Graeme is now an accountant in Newcastle. He started his job on September 11, 2002.
Then, as now, memories of the attacks were being revived by the media.
September always brings it back to Graeme. But he says 9/11 didn’t change him, at least not consciously. Coming within hours of an appalling fate is not something he dwells on.
“We came down from the South Tower at about half past 12, and it was 10 the following morning when it collapsed. If they had decided to attack a day earlier...
“When you know the size and scale of the Twin Towers it gives you more awareness of what the attacks were like. But I don’t think you could ever identify with anyone who was trapped in the buildings. I don’t think anybody would want to think about that.”
Francis Dunnery from Egremont is best-known as the former singer with rock band It Bites. He has lived in New York since the early 1990s.
“In 2001 I was living in 67th Street and West End Avenue, about a mile from the 9/11 site. Manhattan isn’t particularly large so anyone on the island was close to it.
“I had just come from the gym and was chilling out with a coffee, answering emails. It seemed like a normal day.
“I heard a noise, like a boom, but New York is full of those sounds and there are sirens 24 hours a day so I didn’t take any notice.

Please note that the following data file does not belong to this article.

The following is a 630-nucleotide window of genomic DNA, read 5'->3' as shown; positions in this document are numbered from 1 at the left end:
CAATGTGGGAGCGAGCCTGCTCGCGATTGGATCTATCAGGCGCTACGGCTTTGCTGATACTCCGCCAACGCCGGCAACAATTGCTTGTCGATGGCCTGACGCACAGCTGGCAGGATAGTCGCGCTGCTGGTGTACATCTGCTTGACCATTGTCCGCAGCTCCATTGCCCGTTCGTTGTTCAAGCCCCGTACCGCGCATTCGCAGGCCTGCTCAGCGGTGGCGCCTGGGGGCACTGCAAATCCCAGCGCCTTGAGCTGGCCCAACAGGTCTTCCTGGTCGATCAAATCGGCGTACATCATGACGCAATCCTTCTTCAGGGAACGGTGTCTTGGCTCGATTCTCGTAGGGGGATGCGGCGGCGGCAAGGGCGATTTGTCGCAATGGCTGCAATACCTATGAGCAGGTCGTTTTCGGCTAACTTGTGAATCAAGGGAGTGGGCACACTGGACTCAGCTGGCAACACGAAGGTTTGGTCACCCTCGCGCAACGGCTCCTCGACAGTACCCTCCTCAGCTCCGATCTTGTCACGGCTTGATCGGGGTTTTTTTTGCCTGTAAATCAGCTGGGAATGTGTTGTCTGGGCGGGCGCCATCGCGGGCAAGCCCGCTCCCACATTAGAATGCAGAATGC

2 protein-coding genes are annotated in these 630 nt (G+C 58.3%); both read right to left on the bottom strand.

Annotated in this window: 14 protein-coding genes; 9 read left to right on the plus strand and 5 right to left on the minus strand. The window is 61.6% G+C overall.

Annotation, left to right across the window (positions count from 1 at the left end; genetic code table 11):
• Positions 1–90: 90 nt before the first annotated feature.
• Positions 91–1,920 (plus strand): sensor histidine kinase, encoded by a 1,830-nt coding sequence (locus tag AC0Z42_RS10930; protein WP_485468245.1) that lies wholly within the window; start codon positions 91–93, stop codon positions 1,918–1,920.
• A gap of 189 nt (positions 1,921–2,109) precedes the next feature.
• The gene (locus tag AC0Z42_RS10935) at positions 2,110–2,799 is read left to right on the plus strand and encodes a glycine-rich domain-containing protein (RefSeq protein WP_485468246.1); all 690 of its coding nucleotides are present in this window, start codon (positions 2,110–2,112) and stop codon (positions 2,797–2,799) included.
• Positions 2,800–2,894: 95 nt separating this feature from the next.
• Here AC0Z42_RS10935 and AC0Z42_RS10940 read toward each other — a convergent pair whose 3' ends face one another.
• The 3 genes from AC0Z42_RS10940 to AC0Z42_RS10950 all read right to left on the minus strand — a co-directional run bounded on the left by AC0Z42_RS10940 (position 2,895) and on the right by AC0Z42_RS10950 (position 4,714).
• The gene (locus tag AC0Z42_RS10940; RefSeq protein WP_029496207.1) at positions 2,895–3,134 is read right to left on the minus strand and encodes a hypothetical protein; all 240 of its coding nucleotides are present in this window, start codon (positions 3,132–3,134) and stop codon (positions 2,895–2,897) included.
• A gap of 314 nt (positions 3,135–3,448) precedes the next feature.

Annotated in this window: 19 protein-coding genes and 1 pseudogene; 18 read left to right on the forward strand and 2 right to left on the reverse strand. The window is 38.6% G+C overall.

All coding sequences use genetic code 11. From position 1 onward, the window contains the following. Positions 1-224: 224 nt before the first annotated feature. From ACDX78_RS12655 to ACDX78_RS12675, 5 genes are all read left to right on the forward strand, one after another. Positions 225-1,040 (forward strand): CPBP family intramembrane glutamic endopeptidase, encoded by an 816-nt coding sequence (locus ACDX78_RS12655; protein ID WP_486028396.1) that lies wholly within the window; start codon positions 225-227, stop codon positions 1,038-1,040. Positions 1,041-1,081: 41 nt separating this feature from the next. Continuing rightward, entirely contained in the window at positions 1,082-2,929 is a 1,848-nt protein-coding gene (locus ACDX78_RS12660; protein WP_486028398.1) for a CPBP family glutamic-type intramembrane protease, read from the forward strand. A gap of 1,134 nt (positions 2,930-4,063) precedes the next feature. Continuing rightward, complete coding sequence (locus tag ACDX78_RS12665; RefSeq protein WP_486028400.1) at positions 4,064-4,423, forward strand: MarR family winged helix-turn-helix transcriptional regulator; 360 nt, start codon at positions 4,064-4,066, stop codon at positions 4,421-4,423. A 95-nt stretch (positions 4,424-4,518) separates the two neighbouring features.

“My apartment was overlooking the Hudson river and the first weird thing I saw was fighter jets flying incredibly low over the river.
“I think I turned the TV on then and saw that the first tower had been struck.
“The first thing I thought about was my daughter Ava, who lived very close to the site. I tried to call but I couldn’t get a line, they were all busy. I was incredibly nervous.
“My friend Stephen Harris worked in the World Trade Centre and I was sure he was at work but I couldn’t check because the phones were out. Everyone was freaked out but no one could contact anyone.”
Francis’s friends and family survived the attacks. “But as a New Yorker you feel like you’re connected to everyone in the city.”
It was several years before Francis visited Ground Zero. It is still a place he does not like to be.
“9/11 no longer has a conscious effect on me but at the time I felt violated. The magnitude of this horrendous display of warped ego left me feeling bitter.
“It changed everyone but New Yorkers are a tough bunch. They just picked themselves back up and got on with it.
“I don’t really think about 9/11 now. It doesn’t exist anymore, it’s gone. All we have is right now and right now there’s nothing wrong with my life so I don’t want to go thinking negative thoughts about things and prolonging them.”
First published at 14:12, Friday, 09 September 2011
Published by http://www.cumberlandnews.co.uk